The NBA will still take its chances with the budding star. But McAdoo would be much better off with another year of fine tuning at Chapel Hill.

P.J. Hairston Won't Start This Season

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    If there was any game to start P.J. Hairston, it would have been this one. The team desperately needed to make a showing before taking on Duke at Cameron Indoor this coming Wednesday. Miami has proved to be a beast, and the Tar Heels needed every ounce of firepower from the jump.

    Instead, Hairston didn't hit the floor until UNC was already in a 9-2 hole.

    In Roy's defense, Hairston came in to miss a three and commit two turnovers before he was pulled three minutes later. He finished with just 11 points in 19 minutes, on 4-of-11 shooting.

    It wasn't his day, but that could be said of most of the Tar Heels on Saturday afternoon.

    No one player is the answer to UNC's woes, but it wouldn't hurt to have the third-leading scorer on the floor at the start of the game. Obviously, Roy Williams has his own reasons for not starting Hairston, and it doesn't look like that will happen this season.

The Tar Heels Defense Still Isn't There

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    Lately, Carolina's defense has looked like a much-improved unit. At least until it had to face Miami.

    The Tar Heels' greatest weakness was on full display, as the Hurricanes tortured them with ball screens. They would get caught up in the screen, knocked around or take a bad shortcut.

    The result was 54.4 percent shooting by Miami and a barrage of threes. The team managed to shoot 15-of-26 from downtown.

    Roy Williams even implemented a 2-3 zone to try to stop Miami. That's usually not the best choice for defending the three, but it does help avoid screens, which I assume was the intent.

    That didn't work either.

    The Tar Heels defense is still a work in progress, and it will be tested again when it matches up with Duke. The Blue Devils are shooting 41.1 percent from three, so there is plenty of reason to worry.

Free Throws Will Always Be a Problem

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    The Tar Heels may have been put on the floor throughout the game, but the team didn't shoot a free throw until the 6:48 mark of the second half. UNC averages only 18.9 free-throw attempts per game, which ranks 218th in the country.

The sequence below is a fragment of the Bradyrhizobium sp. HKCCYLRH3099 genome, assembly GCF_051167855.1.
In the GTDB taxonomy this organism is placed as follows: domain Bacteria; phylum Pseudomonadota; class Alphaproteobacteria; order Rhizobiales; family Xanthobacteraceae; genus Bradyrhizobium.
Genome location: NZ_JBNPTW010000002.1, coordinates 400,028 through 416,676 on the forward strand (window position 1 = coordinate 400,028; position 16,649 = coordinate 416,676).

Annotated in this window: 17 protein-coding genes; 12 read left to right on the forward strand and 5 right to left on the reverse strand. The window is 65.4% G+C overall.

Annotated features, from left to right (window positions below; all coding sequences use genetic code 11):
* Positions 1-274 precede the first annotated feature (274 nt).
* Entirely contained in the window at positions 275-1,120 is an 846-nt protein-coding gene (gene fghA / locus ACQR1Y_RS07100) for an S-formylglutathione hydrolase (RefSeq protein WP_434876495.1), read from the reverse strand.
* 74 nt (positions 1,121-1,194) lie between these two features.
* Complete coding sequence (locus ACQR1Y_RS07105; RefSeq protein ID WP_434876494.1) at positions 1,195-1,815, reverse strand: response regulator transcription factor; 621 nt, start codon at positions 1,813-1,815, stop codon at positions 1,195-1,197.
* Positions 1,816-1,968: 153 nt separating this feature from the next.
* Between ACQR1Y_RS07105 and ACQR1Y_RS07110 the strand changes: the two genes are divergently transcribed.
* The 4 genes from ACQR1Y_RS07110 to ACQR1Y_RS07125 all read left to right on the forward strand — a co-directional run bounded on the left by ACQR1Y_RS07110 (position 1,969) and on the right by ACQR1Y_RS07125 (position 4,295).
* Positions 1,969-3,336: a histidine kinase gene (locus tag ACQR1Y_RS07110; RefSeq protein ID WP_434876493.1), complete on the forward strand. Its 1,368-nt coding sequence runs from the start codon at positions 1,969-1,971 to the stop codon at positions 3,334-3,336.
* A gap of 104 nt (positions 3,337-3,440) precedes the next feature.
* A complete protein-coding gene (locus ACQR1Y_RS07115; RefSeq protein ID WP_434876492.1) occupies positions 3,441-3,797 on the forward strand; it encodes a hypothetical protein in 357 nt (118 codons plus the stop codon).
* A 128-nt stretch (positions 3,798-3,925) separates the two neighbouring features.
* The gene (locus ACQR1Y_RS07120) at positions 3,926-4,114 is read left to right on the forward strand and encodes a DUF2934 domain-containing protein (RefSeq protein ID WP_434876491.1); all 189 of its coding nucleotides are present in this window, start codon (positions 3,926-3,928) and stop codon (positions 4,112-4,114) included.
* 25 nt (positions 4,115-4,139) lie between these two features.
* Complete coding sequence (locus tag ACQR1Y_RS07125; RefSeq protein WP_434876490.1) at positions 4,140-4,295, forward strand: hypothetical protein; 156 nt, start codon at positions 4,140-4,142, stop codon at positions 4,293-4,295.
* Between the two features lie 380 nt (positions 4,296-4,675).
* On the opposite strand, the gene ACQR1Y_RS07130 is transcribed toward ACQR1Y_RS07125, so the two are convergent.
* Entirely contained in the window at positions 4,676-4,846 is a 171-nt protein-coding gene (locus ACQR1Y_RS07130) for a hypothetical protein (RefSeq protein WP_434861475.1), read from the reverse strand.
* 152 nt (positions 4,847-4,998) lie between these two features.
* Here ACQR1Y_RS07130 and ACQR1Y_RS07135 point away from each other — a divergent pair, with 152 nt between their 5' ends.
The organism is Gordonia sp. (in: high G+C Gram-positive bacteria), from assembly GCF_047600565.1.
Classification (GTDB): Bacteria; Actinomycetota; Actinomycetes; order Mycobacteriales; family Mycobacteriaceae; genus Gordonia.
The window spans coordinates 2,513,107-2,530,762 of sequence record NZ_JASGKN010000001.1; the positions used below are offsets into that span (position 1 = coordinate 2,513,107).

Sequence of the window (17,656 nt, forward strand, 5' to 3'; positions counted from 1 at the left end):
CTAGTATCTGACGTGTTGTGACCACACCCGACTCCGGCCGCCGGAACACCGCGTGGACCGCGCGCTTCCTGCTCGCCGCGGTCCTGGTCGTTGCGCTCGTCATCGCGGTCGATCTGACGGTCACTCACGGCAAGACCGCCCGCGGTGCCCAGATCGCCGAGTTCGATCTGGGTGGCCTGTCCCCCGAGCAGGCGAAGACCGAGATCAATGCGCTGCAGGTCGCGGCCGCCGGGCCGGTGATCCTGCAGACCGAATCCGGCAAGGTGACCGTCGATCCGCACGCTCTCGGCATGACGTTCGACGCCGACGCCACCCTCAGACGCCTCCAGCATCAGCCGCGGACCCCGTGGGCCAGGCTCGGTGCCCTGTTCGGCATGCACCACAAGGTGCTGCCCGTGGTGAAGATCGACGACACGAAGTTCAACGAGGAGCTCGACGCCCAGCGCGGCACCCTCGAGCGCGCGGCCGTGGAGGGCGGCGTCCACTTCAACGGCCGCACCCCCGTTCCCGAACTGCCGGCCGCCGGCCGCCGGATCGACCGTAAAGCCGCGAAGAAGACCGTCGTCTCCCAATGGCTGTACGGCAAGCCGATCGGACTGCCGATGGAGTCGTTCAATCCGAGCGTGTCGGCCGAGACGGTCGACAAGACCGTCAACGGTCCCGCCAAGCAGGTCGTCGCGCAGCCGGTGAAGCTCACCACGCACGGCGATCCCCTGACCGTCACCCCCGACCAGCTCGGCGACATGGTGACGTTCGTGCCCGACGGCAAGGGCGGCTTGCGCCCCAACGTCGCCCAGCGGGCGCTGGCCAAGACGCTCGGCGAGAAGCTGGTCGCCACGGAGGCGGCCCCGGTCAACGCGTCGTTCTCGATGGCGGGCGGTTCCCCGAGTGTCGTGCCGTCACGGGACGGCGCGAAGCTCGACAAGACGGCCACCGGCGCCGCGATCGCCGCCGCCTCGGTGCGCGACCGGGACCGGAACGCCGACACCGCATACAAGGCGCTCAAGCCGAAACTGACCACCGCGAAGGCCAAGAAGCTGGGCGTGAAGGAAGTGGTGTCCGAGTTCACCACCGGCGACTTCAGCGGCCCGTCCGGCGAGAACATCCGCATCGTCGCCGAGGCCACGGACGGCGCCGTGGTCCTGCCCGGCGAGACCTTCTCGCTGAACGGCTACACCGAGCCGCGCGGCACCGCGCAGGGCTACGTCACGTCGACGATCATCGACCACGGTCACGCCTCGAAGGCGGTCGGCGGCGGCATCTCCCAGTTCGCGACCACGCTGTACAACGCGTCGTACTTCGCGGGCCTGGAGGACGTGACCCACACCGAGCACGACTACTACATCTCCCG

On Saturday, the Tar Heels were just 5-of-6 shooting from the free-throw line.

    That's much more efficient shooting than their season percentage of 64.6. However, six free throws isn't going to do much of anything for a team.

    If this squad is making free throws, it isn't shooting enough. If it's shooting enough, the players aren't making them.

    It's a never-ending problem with Carolina this season.

UNC Is Simply Too Soft

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    UNC's softness goes beyond just a lack of physicality. It's one thing to get pushed around. It's another to hang your head when you get down.

    The fight just doesn't seem to be there. Five minutes into the game, the Tar Heels looked like a deflated balloon.

    In a couple games, they have managed to fight back in the second half to make it a contest. But more often than not, the players start dragging their feet and missing shots they usually make.

    Shooting is all about confidence. Once a player loses that, there is little hope of him shooting out of a slump.

    It's tough to say if the issue comes from a lack of passion and killer instinct. But the Tar Heels continue to play small in the biggest moments.

The Tar Heels Can't Play on the Road

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    The Tar Heels' road issues may stem from being too soft. Or they could just be from all the inexperienced players on the squad.

    The crowds are much larger than the freshmen were used to in prep play. There are very few fans to cheer them on when they get down. Instead, they have thousands of fans rooting against them and mocking every mistake they make.

    Whatever the problem, UNC has trouble winning away from the Dean Dome. Six of its seven losses have come on the road, with an average deficit of 16 points.

    The only other loss was at home to Miami, and UNC only lost that one by nine.

The ACC Race Is Over for UNC

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    UNC is currently four games behind Miami and has lost both games to the ACC leader. There is little chance the 'Canes will lose five of their last eight games.

    It's even more unlikely for the Tar Heels to go 8-0 in that final stretch. They still have UVA, NC State, FSU and two games with Duke left on the schedule.

    There is always hope until a team is mathematically eliminated, but it looks like the Tar Heels will just have to focus on getting in the tourney.

    That will take winning some big games over the next few weeks, or finding a way to pull out a title in the ACC tournament. Neither of which is easy to imagine after a game like this.